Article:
Kodak Is Bringing Back Super 8



Here’s news that worth mentioning. Kodak hasn’t made any Super 8 cameras since the early 80s, and they are bringing them back, even comes with a LCD screen and HDMI out (I don’t know what for). Looks like they are going back to their old business model. You shoot it, they process, scan and send it back to you. It cost about $50-75 just for processing a 50ft roll cartiage. I’m game, that is if I can find the money to afford to shoot it often. What are your thoughts?

18 thoughts on “Kodak Is Bringing Back Super 8

  1. meh. I didn’t love Super 8 back in the day, so I’m not all that excited now. But Kodak has obviously put a lot of thought into this, so maybe they know something I don’t.

  2. Totally into it. My ability to buy one might depend on whether or not it falls closer to the $400 side as opposed to the $750 side, but looking at the features there are plenty of things it does that my Canon 1014XLS doesn’t do, which is a bit surprising considering Kodak’s never been considered a top-of-the-line camera manufacturer. I think probably the biggest (possibly game-changing) feature is integrated crystal sync, something almost no super 8 camera has, and will much simplify shooting sound.

      • Well, if Kodak will be running its own service developing/scanning with film included for $50-75, that’s a big start. At least that’s what I’ve read elsewhere about what they’re trying to do. Right now it’s costing me $125 including the film, and doesn’t include shipping.

          • Thanks, it’ll be online when it’s all done. https://resurrectedcamera.wordpress.com/2016/01/09/a-budget-for-super-8-film/
            I’ll be making updates as I go along through the process, and this will be my first time shooting super 8, though I’ve been doing much research on the subject over the last few years. $125 is just a nice round number which includes a reel of film, processing, and scanning, since most places I’ve found seem to be around that price. In reality I’m sure you could find better deals by shopping around, but Kodak’s price, even on the high end, seems like a damn good bargain to me.

            I can’t remember right now, but you live in one of the Great Lakes states, don’t you? Unfortunately you’d have to ship out film for processing anyway, so you might want to check out Pro8mm’s price offerings. It’s a bit tricky looking at them all, but it seems like there’s not a whole lot of difference between buying their complete packages or just process/scan. And as always, the more you get done at one time, the price per unit goes down. I also know B&H sells processing packages from Pro8mm, but I’d stay away from them, they’re just SD scans.

            I had to read up just a bit to confirm it, but yes, it looks like it’s a complete package deal for that $50-75, so film, processing, AND 4K scan. Damn. I wonder if that includes the mailer as well! http://www.engadget.com/2016/01/09/kodaks-super-8-is-an-old-school-throwback/
            So Kodak will also offer online FTP for digitized footage instead of making you buy a hard drive, making the whole thing as expedient as possible in this digital age, and the price is so extremely competitive. In fact, considering that they make the film and chemicals themselves, this might be the equivalent of wholesale prices.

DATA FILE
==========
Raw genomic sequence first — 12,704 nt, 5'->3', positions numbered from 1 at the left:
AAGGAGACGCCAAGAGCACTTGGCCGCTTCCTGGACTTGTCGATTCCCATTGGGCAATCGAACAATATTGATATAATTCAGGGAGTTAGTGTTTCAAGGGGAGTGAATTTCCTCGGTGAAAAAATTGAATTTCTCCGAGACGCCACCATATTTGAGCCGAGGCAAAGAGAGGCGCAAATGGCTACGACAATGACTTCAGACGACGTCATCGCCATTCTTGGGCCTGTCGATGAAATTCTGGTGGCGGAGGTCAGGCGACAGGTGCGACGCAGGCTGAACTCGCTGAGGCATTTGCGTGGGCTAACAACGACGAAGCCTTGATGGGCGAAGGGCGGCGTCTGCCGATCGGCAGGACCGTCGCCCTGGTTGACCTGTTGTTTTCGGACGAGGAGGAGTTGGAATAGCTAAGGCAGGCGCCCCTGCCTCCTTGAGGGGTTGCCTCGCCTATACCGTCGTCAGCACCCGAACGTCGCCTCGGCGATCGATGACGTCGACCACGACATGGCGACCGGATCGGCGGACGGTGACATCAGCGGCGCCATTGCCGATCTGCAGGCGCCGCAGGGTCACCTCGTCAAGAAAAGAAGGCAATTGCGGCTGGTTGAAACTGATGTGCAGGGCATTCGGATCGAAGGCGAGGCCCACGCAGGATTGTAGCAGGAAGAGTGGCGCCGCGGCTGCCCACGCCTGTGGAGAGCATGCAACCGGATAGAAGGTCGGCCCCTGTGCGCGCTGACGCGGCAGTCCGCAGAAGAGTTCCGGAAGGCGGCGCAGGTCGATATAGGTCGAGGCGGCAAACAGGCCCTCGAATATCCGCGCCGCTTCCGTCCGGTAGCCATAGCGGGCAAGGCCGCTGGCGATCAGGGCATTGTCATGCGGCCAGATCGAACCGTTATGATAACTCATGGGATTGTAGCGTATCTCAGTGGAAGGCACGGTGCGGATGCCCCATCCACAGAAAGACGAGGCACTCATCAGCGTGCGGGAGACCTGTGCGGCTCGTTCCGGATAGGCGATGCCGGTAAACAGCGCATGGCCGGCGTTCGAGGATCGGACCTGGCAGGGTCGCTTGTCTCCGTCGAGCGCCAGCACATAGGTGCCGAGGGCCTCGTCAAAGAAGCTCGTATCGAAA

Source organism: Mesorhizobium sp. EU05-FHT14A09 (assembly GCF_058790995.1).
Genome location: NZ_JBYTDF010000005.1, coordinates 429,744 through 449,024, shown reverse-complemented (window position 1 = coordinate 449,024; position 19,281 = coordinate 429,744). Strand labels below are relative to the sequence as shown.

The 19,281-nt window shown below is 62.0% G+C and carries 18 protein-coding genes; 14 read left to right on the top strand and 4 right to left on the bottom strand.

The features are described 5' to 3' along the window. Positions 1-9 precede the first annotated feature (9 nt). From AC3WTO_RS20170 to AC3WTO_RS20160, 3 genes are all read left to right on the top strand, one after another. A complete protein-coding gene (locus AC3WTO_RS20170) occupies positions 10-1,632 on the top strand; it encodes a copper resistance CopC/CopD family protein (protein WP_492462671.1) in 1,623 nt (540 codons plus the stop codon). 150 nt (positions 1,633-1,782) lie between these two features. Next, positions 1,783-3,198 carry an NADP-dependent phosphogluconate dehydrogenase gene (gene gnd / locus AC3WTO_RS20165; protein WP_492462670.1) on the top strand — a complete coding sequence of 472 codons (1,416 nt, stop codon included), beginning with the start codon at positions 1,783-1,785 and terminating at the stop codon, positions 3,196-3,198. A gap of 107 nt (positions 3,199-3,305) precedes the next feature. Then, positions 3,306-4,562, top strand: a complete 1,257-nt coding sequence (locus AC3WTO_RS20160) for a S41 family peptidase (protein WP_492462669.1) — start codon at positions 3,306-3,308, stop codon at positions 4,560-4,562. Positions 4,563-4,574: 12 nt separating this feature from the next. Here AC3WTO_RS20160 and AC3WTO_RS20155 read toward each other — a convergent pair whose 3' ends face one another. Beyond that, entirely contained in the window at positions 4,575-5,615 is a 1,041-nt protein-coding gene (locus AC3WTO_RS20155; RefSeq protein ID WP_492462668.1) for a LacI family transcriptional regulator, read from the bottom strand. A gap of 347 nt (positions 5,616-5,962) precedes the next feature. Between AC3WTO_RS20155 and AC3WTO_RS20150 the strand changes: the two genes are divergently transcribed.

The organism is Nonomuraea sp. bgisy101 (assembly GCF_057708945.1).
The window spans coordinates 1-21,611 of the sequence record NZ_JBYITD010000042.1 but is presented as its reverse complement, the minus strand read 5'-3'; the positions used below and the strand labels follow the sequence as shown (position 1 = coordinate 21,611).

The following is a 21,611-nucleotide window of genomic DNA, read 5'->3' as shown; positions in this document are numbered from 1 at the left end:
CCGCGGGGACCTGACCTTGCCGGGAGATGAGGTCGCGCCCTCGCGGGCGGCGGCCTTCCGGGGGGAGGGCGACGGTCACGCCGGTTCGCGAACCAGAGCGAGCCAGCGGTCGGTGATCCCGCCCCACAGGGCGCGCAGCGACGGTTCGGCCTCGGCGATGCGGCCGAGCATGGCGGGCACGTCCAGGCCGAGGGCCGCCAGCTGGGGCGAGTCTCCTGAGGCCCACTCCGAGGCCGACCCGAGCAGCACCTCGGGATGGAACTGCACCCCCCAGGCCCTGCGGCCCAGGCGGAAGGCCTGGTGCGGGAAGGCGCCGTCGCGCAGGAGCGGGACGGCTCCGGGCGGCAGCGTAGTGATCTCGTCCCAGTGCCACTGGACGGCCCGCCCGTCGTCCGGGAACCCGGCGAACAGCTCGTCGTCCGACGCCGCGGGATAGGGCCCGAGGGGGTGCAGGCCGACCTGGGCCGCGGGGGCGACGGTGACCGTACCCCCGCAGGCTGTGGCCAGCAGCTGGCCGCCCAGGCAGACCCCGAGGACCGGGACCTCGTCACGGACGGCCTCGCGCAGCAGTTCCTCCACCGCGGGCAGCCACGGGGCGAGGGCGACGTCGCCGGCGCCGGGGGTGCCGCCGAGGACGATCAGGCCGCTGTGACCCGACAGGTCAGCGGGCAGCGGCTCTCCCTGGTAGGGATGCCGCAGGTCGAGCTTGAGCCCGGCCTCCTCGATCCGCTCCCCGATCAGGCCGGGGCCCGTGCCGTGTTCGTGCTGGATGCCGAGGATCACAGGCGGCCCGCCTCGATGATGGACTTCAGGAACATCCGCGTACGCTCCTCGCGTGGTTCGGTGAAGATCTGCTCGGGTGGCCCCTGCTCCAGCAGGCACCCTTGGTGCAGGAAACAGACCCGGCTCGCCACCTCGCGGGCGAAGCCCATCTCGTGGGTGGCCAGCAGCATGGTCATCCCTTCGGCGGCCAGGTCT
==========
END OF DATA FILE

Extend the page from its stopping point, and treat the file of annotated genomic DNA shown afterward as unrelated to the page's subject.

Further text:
• Yes I do live in the great lakes area. Hmm, good point, i remember reading about making me buy a harddrive. But i do have a splicer and projectors. And you said 4K scans? From Super 8? That’s interesting! Yeah man I can’t wait to see your results.

  3. I have to start out with a mention that I worked for Kodak until 2003. From my perspective this is a variant on APS. That was processed and scanned too and it was supposed to enable Kodak to transition to digital at some point but failed.

    I think that provided you can get processing done somewhere other than Kodak and someone else starts making cartridges it may have a enough of a niche market to keep going if Kodak decides to stop. If it is fully dependent on Kodak, then $400 seems to be a risky investment.

    I’m guessing the HDMI out enables the camera to display video on a monitor or TV. It would be interesting if the unit could record and dump high res video out though…

    With projectors there are plenty around but choose carefully as globes may be tricky to get.

    • Thanks for stopping by, its nice to hear their perspective from someone who used to work at Kodak. Yeah, that APS, was a total scam trying to make more money, nothing is wrong with 35mm. I guess from another reader he said processing and developing nowaday cost over 100 bucks, so if it really is 50-80 to process a roll I guess that would be the advantage. But then like you said, it is a niche market.

      • The core issue is that to get processing costs down there has to be a large volume automated process in place and ideally, there should be more than one player in the market to create competition and push prices down.

        It does not look like Kodak will open this up to competition but that may be too early to call.

  4. I never shot this, but I know a guy who loves this format, I will send him your link! I think anything retro that’s coming back is super cool and I might give it a try, thanks!!

  5. Extremely 8 is higher top quality . The powerful variety for a begin far surpasses Hi-8. It is nice to have a super 8 cameras to use.it really have an excellent scanning function, may be its expensive but it really work.I am a videographer, visual artist.For the last 4 decades, i’ve use different kinds of manufacturing devices,an have manage different kinds of media. But Kodak is the quickest and a easier .

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